Sometimes even the most beautiful locations can be clouded by bad memories. You know the kind of bad memories that involve a mama mouse setting up shop inside your RV and having a litter of (at least) a dozen tiny little mice that then proceed to run around in your furnace vents, come up through your stove and scurry over the back of the couch all the while leaving tiny mouse droppings in their trail? Yeah, those are exactly the kind of memories that make me never want to re-visit a place. Even if that place is the most gorgeous, private boondocking spot with views for miles. Even if three years have passed and that spot has since been visited by several others with no reported mouse encounters…those bad memories live on.
So this time when we discussed our return visit to Rabbit Ears Pass that spot with the awesome views was not even a consideration. Well…maybe we thought about for a brief second, but the thought of mice — combined with the definite possibility that there would still be snow up there — led us to seek out a new spot.
We ended up on FR 296, otherwise known as Rabbit Ears Pass West on Campendium. This dead-end dirt road has a number of pull-off and existing sites suitable for RVs. I should say suitable for some RVs. The sites themselves are plenty big, and some are even level, but the road is in rough shape in spots. Lots of big ruts and bumps make it a challenge to safely navigate and the road deteriorates so badly just past our spot that we wouldn’t have wanted to go any farther.
Of course, that didn’t stop a number of RVs from blindly barreling down the road. It always amazes me how many people pull into an unknown boondocking spot without checking it out on foot first. That’s our number one boondocking rule — walk it first! Even that’s not always enough. While we had no trouble getting into our spot, leaving at the end of the week was not so successful.
There is a very deep dip on the short steep uphill section that leads back to the main road. So deep and so steep that we almost ripped our bumper off (again) and even worse, one of the weight distribution bars on our Hensley hitch hit the ground and snapped in half! Yes, apparently those metal bars can break. Fortunately, we can tow without them but it means our hitch is very low to ground and the trailer jerks around when we hit the breaks. It makes me wonder how or why some people tow trailers without weight distribution bars? The good news is that the bars are easy to replace and we have one arriving at a UPS store near us this week.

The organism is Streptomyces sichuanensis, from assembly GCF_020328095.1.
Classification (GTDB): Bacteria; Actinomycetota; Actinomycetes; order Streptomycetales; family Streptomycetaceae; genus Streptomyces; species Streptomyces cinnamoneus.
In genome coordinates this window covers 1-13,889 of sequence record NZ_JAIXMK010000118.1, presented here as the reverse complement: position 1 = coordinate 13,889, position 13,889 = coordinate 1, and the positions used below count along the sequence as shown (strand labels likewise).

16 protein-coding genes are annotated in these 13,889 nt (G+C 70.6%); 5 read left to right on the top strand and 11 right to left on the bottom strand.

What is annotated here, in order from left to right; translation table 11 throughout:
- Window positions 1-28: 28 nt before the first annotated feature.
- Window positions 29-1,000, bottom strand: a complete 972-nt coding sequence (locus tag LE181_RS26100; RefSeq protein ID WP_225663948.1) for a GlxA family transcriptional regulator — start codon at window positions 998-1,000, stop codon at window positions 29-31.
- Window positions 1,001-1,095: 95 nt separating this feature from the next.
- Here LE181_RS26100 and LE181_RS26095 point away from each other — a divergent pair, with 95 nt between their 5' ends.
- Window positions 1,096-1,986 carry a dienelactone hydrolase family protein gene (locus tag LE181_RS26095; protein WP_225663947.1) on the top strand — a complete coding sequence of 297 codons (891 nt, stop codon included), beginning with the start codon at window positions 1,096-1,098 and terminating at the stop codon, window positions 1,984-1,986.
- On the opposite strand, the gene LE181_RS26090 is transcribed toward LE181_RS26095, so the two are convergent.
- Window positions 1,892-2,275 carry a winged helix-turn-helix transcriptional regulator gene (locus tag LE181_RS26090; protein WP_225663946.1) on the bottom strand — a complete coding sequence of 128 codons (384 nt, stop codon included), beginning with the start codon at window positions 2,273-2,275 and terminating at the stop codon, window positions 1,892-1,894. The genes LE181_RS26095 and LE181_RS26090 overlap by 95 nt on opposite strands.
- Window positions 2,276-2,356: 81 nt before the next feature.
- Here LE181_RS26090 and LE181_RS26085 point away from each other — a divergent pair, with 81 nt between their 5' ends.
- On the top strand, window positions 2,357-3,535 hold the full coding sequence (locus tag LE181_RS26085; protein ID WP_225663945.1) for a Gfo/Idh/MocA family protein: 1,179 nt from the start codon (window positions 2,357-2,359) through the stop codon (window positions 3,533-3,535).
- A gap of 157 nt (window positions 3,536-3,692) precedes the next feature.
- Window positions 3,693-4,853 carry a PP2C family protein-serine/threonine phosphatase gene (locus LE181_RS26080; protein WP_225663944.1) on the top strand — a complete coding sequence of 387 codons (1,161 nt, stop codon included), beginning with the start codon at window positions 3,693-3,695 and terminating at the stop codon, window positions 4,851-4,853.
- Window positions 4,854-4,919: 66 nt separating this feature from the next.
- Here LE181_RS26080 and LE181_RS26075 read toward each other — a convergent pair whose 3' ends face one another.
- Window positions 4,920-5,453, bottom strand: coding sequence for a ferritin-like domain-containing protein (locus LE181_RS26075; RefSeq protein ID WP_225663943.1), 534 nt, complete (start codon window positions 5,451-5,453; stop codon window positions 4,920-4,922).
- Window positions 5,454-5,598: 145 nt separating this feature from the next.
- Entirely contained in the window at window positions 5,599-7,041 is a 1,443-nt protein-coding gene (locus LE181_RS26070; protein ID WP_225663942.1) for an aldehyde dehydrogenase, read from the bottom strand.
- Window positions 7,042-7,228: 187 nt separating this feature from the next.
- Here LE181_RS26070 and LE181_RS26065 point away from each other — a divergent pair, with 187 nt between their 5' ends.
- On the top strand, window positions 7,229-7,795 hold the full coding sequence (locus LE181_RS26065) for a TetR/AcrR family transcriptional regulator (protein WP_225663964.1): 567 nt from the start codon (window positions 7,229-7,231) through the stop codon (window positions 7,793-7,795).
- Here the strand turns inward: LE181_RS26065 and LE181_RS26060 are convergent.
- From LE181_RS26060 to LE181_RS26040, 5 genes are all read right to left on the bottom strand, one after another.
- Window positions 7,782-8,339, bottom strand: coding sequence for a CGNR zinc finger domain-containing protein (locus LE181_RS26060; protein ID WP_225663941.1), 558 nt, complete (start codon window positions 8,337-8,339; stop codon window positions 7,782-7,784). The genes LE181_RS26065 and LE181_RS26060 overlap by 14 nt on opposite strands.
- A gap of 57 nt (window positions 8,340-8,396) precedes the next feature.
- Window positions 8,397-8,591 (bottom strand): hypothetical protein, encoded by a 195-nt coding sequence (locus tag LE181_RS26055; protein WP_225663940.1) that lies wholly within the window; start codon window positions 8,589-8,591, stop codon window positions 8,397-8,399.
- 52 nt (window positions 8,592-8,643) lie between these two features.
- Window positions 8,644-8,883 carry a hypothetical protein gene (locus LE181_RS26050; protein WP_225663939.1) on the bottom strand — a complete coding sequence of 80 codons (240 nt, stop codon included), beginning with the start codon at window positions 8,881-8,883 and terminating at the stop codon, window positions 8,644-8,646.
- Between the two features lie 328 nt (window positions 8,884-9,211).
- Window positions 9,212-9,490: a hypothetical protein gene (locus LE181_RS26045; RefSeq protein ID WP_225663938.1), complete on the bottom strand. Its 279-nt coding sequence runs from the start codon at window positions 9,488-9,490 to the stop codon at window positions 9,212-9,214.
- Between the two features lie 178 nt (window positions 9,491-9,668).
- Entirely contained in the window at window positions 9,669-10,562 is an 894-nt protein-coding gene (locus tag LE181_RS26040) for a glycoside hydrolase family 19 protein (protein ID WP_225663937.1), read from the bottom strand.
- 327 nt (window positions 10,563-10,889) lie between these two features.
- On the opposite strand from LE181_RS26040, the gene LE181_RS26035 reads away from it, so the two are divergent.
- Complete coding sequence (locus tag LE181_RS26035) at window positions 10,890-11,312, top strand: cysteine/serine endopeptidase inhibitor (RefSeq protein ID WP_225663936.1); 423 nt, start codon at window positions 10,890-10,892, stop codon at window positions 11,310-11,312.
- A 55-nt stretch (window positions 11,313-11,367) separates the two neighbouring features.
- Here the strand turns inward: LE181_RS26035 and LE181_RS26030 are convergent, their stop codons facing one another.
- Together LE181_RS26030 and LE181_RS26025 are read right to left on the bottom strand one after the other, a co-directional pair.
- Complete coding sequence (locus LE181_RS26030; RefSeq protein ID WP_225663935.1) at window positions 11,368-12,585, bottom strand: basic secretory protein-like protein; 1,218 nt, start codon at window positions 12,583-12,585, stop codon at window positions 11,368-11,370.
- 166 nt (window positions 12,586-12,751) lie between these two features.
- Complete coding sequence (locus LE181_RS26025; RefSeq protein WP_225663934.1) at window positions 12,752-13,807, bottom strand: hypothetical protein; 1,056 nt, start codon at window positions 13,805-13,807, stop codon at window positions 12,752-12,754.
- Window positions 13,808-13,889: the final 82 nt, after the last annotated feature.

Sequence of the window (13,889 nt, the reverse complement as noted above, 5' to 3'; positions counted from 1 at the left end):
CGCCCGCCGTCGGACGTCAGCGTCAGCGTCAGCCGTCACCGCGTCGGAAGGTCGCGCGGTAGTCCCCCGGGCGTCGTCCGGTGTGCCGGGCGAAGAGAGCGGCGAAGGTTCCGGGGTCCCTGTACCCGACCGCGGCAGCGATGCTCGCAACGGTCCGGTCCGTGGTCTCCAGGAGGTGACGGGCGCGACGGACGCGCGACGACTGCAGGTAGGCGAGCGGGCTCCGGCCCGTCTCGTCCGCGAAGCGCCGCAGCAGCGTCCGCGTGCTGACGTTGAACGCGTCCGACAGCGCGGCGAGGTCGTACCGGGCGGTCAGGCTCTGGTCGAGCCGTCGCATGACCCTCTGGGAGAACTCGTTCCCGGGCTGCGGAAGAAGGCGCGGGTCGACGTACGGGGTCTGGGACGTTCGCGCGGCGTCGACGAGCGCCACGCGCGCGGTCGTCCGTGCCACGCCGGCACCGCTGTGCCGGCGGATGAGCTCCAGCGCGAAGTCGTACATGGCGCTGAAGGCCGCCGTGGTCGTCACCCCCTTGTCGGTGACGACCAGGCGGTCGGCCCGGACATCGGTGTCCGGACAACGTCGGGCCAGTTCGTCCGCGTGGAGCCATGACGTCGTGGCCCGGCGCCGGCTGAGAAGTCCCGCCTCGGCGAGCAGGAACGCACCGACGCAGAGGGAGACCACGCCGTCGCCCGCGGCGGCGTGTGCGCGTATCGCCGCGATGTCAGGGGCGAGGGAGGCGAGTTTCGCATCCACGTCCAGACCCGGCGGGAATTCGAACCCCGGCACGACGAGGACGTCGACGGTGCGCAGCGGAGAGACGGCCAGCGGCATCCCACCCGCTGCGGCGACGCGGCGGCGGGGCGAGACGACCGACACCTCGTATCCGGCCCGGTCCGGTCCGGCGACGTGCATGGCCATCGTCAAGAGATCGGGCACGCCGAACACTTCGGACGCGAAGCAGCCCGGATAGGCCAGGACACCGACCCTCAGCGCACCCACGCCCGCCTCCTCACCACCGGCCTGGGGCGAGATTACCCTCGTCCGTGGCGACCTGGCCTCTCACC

Enough about all that though. Before the hitch incident, we spent a fantastic week in this mountain pass high above Steamboat Springs. There was hammocking…
And lots of walks around the neighborhood.
One day we walked across the street to check out the Meadows NF Campground. It was still closed for the year. I bet you can guess why.
Much of the campground is covered by a canopy of dense trees which meant deep piles of snow could be found in many of the sites and on sections of the road. It was a really nice campground though. Probably more suited for smaller RVs, but a few of the sites were large and open enough to get some solar power. The Meadows is a completely primitive campground with no running water, no power, and no dump station. I’m writing this about a week and a half after our visit, so chances are it’s now open for the season.
We did leave the mountain pass a few times to venture down into town. One day we did boring stuff like laundry and a visit to the grocery store, and another day we went to see the famous Fish Creek Falls.